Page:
First on display was their learning engagement on the study of cave art. They had used charcoal for their own artworks, burning the edges and using a “coffee wash” to make it look ancient and authentic.
The next set of work on display was their study of the works inspired by Vincent van Gogh. The learners had viewed examples of his art to examine, interpret and discuss style content and technique. Using his ideas and style as inspiration, they went on to create their own versions of his most famous artwork, Starry Starry Night using oil pastels.
Moving through the room, parents viewed the young learners work inspired by the contemporary artist Laurel Burch. The learners were captivated by her colorful, childlike drawings of cats and very interested to hear that her works were printed on utility items that could be used daily! What followed was their take on Laurel Burch inspired cats using watercolor paint and pencils.
Rounding off this PYP integration display was their collaborative artwork on their most memorable moments during the Durshet field trip. Some of the learners also expressed some preconceived ideas that they had about their journey into the jungle at Durshet. We saw some colorful lions, tigers, and snakes in their artwork.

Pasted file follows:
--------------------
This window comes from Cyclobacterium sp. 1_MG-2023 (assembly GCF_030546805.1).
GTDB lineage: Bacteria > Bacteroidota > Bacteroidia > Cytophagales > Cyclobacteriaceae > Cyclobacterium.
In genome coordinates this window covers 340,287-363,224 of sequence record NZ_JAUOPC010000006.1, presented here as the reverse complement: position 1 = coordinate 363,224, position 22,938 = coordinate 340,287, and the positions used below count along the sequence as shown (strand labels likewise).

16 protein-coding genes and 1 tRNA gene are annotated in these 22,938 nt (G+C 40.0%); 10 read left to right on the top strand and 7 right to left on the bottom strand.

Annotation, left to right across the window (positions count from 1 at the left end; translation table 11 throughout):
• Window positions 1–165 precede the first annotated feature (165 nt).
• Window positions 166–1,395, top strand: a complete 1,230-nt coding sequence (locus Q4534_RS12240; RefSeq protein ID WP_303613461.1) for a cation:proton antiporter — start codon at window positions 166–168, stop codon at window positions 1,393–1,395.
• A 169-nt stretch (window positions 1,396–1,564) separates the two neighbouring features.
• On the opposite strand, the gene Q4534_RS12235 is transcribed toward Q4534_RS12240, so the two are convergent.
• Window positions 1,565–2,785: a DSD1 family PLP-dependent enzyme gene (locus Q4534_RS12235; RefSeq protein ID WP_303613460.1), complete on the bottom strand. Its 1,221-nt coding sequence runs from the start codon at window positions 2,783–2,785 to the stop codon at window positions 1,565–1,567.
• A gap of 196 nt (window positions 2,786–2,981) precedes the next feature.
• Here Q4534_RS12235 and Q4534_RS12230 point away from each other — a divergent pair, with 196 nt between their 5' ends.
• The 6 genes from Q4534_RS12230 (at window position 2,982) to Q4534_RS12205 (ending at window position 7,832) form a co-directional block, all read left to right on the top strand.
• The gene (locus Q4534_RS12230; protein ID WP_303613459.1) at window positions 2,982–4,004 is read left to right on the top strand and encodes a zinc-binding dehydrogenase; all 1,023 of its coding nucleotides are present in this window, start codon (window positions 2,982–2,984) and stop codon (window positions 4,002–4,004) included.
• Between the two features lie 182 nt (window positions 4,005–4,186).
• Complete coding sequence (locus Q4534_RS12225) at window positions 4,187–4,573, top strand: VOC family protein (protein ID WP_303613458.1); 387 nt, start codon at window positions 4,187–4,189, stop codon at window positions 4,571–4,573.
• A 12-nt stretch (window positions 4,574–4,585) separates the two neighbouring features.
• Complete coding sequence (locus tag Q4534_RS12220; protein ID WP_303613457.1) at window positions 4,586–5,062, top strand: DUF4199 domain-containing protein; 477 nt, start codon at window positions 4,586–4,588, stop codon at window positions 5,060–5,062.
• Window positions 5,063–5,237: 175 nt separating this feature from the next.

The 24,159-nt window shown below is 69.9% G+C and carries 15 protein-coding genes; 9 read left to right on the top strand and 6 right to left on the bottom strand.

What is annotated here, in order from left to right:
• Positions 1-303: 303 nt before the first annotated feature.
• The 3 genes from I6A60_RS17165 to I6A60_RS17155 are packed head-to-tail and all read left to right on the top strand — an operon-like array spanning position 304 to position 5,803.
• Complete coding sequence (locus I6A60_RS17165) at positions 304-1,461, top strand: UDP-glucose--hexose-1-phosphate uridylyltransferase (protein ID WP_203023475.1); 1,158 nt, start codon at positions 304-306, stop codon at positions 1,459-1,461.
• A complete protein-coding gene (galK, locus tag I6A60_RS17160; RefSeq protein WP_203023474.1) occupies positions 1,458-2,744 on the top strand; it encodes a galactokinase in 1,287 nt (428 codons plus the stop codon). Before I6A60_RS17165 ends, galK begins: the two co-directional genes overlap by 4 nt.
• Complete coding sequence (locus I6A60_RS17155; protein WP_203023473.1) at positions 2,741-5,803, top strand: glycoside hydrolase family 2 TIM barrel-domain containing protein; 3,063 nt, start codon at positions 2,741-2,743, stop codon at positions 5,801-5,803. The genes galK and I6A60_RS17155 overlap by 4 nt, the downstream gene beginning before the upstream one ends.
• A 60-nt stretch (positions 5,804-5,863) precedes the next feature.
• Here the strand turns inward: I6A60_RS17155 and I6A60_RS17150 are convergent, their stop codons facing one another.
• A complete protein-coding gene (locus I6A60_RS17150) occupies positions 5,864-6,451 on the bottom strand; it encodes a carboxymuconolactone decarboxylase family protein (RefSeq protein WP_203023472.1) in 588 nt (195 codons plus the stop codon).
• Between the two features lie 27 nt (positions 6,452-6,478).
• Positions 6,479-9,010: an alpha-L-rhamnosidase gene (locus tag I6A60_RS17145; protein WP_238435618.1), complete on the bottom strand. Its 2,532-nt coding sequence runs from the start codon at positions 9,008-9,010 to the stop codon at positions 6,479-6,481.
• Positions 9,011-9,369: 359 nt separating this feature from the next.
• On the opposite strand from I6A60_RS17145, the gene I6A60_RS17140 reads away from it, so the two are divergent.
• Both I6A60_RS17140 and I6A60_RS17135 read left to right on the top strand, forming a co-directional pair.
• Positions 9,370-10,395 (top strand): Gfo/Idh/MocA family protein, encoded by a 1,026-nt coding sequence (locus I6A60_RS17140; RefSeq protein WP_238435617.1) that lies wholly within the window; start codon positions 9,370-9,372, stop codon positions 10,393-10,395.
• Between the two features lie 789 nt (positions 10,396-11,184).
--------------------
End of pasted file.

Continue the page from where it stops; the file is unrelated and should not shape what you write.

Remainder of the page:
Pausing to look at the collaborative Village model and the Robot models, the parents then made a beeline to their own child’s display. The display ranged from clay work, wire dragonflies, models of houses with swimming pools, rope ladders, zip lines, totem poles, paintings, and aborigine art inspired artwork of their dreams. It was wonderful to see the learners bask in the golden glow of their parent’s pride and appreciation. They took on the responsibility to show their parents around the art displays explaining to them in detail and pointing out their favorite items. The parents, in turn, walked all around the displays appreciating the artistic expression of all other artists too and leaving comments. An appreciative grandparent rued that as children they never had such opportunities to express themselves as they wanted!
The finale of the exhibitions was a vignette of their videos of their play scripts. The parents looked on with indulgent humor as the children giggled when they saw themselves acting out their characters in the play. It was a great way for the learners to showcase how they can express themselves through voice, actions, facial expressions as well as costumes and props!
The room was buzzing with eager voices of children, proud beams from the children and parents alike, appreciative talk and looks of wonder as the day ended gloriously -celebrating our learners’ journey of expressing themselves through art!